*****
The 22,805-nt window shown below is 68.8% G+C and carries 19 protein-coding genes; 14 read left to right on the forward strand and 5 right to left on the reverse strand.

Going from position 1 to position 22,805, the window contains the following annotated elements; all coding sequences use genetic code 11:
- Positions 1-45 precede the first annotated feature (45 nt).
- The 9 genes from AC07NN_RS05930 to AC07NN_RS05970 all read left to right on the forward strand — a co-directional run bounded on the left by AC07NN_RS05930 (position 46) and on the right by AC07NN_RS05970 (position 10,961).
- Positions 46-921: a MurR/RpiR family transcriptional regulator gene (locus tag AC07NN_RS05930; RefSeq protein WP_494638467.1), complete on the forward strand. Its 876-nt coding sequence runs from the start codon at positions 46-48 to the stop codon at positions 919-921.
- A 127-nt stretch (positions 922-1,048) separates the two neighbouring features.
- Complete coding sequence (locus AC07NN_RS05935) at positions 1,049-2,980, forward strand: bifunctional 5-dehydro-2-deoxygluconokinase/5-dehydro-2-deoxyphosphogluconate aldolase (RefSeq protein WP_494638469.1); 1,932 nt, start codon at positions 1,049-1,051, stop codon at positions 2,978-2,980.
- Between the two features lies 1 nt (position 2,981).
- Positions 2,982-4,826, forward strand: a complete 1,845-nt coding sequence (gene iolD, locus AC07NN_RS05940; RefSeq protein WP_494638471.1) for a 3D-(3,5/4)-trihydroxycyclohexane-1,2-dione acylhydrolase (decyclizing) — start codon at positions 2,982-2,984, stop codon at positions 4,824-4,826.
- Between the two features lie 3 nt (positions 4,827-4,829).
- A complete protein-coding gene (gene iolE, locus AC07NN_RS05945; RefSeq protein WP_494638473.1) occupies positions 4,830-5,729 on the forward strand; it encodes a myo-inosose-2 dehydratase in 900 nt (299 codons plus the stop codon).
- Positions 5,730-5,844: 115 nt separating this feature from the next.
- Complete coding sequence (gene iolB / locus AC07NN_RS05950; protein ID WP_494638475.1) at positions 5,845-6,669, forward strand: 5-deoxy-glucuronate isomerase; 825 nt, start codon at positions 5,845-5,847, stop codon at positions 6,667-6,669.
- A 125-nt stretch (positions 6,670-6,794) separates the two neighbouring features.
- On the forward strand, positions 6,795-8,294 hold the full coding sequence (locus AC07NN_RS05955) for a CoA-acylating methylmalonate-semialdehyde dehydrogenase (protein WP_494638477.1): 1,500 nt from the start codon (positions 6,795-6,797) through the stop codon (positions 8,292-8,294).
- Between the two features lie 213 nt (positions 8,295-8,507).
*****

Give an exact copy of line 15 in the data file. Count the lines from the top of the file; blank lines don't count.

- On the forward strand, positions 6,795-8,294 hold the full coding sequence (locus AC07NN_RS05955) for a CoA-acylating methylmalonate-semialdehyde dehydrogenase (protein WP_494638477.1): 1,500 nt from the start codon (positions 6,795-6,797) through the stop codon (positions 8,292-8,294).